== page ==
The problems with Michelle Obama telling us to drink more water
Forget Fritos, Camels, and lazing around on the couch: Your problem is dehydration. At least, that seems to be the message behind the First Lady’s public health campaign fun announcement to get Americans guzzling more H2O. SOME Americans don’t drink enough water, so we should ALL drink more!
Sounds nice in theory, but it’s about as toothless as a geriatric jellyfish. (Or, really, a jellyfish of any age.) Writes the Atlantic:
The problem is … that there is no recommended daily amount of water. If we knew how much we should be drinking, and it turned out we weren’t drinking enough, then yes, tell us to drink more. If they were telling us to replace soda in our diets with water, that would also be reasonable and potentially productive. They’re explicitly not doing that, though.
… Even though that’s exactly what they SHOULD be saying. The AP notes:
The consumer advocacy group Center for Science in the Public Interest said the message should be to drink less soda.
“Soda and other sugar drinks are one of the biggest promoters of obesity and diabetes, and advocating drinking more actual water and less sugar water is one of the most important messages that ‘Let’s Move’ could deliver,” said Michael Jacobson, the center’s executive director.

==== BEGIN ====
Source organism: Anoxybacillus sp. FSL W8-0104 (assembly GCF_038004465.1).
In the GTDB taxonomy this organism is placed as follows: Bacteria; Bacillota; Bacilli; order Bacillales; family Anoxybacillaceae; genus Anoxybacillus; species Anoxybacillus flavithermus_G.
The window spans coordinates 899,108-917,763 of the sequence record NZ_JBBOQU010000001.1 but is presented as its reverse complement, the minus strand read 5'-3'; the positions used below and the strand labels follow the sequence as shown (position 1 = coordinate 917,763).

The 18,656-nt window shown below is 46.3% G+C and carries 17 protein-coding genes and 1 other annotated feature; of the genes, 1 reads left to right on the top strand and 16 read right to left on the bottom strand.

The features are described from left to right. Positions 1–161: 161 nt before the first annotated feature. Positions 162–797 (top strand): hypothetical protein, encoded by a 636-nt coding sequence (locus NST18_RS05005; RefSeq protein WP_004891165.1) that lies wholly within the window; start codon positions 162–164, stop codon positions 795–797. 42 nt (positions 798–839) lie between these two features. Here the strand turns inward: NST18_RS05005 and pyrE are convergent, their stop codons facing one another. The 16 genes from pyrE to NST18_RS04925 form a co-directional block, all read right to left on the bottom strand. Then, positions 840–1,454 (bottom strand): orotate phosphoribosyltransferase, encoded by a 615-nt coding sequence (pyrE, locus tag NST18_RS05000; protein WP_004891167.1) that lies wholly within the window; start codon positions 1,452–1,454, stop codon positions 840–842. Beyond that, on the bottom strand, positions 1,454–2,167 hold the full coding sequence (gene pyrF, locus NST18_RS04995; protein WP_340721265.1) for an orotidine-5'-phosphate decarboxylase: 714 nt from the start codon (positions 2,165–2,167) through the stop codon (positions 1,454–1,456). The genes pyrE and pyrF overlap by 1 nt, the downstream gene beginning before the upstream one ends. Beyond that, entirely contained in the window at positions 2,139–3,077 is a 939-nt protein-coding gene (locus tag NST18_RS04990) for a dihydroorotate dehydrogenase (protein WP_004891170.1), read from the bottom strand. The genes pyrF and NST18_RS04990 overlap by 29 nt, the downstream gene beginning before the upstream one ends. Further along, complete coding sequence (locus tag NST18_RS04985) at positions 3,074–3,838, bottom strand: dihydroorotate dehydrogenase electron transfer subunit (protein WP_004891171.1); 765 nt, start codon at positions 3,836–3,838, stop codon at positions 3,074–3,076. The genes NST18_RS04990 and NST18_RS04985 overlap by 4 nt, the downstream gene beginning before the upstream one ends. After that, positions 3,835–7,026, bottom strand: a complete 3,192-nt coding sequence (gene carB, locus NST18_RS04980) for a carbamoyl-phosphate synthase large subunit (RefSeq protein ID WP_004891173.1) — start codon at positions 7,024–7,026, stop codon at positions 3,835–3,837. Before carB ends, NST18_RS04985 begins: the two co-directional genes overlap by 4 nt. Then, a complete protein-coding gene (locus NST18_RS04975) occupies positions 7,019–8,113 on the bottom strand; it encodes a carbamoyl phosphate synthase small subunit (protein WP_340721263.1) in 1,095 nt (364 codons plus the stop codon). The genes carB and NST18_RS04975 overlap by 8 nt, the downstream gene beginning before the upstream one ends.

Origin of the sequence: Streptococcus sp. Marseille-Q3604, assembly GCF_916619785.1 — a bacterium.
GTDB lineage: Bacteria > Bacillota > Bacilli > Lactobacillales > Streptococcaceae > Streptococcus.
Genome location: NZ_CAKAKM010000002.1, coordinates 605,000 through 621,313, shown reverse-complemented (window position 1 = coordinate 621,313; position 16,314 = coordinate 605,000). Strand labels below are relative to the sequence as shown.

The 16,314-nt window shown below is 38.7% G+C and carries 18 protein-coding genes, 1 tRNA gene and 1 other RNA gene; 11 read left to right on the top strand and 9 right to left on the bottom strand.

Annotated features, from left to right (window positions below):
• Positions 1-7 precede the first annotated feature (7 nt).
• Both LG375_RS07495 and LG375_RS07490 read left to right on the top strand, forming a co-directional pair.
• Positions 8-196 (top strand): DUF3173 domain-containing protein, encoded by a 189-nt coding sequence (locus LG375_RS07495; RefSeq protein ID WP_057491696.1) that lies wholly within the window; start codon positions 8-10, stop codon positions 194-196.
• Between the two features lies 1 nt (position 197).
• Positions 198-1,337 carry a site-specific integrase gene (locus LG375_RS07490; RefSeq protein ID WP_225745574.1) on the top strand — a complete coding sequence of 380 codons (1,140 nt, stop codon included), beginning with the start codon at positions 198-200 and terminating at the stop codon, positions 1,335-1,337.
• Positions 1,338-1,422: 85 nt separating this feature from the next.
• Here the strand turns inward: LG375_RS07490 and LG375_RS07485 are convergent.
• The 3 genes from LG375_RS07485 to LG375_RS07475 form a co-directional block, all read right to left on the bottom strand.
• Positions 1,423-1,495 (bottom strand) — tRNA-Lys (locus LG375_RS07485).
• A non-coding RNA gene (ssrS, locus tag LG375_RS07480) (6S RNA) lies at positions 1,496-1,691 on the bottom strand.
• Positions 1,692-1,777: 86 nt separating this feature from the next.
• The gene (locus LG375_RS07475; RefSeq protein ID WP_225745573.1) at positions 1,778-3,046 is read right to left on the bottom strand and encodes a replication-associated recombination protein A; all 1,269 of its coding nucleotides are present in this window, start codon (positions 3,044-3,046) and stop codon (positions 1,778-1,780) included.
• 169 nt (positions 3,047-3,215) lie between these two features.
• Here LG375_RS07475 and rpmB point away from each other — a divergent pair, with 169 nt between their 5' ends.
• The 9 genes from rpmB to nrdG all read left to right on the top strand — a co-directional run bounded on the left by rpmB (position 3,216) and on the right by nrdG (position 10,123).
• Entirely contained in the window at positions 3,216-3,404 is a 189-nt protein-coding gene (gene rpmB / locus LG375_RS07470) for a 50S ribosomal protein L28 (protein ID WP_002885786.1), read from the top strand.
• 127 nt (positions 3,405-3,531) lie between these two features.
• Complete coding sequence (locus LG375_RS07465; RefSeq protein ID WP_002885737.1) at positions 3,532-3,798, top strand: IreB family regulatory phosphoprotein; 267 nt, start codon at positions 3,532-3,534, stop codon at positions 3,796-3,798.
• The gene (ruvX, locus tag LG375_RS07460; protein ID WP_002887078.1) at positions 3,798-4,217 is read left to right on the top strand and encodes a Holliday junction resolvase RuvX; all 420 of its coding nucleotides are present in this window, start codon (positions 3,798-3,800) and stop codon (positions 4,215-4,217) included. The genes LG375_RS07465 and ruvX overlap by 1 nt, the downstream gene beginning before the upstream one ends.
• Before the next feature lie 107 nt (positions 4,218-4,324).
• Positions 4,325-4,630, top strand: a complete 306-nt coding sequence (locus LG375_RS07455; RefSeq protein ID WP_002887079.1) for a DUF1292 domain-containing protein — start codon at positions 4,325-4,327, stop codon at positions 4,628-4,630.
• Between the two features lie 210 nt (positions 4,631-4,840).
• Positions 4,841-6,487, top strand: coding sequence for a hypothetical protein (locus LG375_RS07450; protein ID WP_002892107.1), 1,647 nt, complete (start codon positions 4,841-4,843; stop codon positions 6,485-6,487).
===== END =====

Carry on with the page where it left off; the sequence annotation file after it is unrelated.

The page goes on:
So why no soda message? For starters, beverage companies would be piiiiiissed. Instead, urging people to drink more water — rather than less corn syrup — is great news for companies like Coke (which owns Dasani) and Pepsi (Aquafina). Everybody wins! Corporations win!
I can easily think of five health recommendations better than drink more water (and I bet you can too): eat more fruits and veggies, get enough sleep, exercise, limit your red meat, and DRINK LESS SODA.
What would you say instead of “drink more water”?
- Why ‘Drink More Water’? , The Atlantic
- Michelle Obama 'Drink Up' Campaign: First Lady Wants People To Drink More Water , Associated Press